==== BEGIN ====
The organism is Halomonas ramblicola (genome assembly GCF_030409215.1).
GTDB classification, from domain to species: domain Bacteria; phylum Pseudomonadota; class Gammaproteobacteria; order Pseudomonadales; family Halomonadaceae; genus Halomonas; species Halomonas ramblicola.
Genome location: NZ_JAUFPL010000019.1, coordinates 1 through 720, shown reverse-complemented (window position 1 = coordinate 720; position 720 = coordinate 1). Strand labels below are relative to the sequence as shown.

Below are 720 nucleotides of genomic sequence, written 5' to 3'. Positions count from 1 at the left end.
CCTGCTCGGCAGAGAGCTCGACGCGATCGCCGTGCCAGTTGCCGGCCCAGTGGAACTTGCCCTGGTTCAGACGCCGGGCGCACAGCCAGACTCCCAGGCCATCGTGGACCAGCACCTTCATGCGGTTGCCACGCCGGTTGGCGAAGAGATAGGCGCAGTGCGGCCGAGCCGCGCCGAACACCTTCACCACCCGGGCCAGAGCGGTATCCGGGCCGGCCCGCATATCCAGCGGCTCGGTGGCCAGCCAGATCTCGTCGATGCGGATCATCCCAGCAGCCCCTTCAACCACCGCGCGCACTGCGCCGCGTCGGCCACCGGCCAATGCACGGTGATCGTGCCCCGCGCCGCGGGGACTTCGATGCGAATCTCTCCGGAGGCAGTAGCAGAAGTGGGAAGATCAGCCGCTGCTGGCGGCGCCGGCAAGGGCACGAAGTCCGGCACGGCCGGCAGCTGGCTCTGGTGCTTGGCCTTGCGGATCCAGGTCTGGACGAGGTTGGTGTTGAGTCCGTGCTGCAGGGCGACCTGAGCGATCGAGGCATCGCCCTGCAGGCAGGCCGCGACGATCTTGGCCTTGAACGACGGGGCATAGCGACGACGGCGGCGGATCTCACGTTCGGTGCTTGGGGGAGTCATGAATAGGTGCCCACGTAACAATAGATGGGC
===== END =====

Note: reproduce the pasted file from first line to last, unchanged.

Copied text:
The organism is Halomonas ramblicola (genome assembly GCF_030409215.1).
GTDB classification, from domain to species: domain Bacteria; phylum Pseudomonadota; class Gammaproteobacteria; order Pseudomonadales; family Halomonadaceae; genus Halomonas; species Halomonas ramblicola.
Genome location: NZ_JAUFPL010000019.1, coordinates 1 through 720, shown reverse-complemented (window position 1 = coordinate 720; position 720 = coordinate 1). Strand labels below are relative to the sequence as shown.

Below are 720 nucleotides of genomic sequence, written 5' to 3'. Positions count from 1 at the left end.
CCTGCTCGGCAGAGAGCTCGACGCGATCGCCGTGCCAGTTGCCGGCCCAGTGGAACTTGCCCTGGTTCAGACGCCGGGCGCACAGCCAGACTCCCAGGCCATCGTGGACCAGCACCTTCATGCGGTTGCCACGCCGGTTGGCGAAGAGATAGGCGCAGTGCGGCCGAGCCGCGCCGAACACCTTCACCACCCGGGCCAGAGCGGTATCCGGGCCGGCCCGCATATCCAGCGGCTCGGTGGCCAGCCAGATCTCGTCGATGCGGATCATCCCAGCAGCCCCTTCAACCACCGCGCGCACTGCGCCGCGTCGGCCACCGGCCAATGCACGGTGATCGTGCCCCGCGCCGCGGGGACTTCGATGCGAATCTCTCCGGAGGCAGTAGCAGAAGTGGGAAGATCAGCCGCTGCTGGCGGCGCCGGCAAGGGCACGAAGTCCGGCACGGCCGGCAGCTGGCTCTGGTGCTTGGCCTTGCGGATCCAGGTCTGGACGAGGTTGGTGTTGAGTCCGTGCTGCAGGGCGACCTGAGCGATCGAGGCATCGCCCTGCAGGCAGGCCGCGACGATCTTGGCCTTGAACGACGGGGCATAGCGACGACGGCGGCGGATCTCACGTTCGGTGCTTGGGGGAGTCATGAATAGGTGCCCACGTAACAATAGATGGGC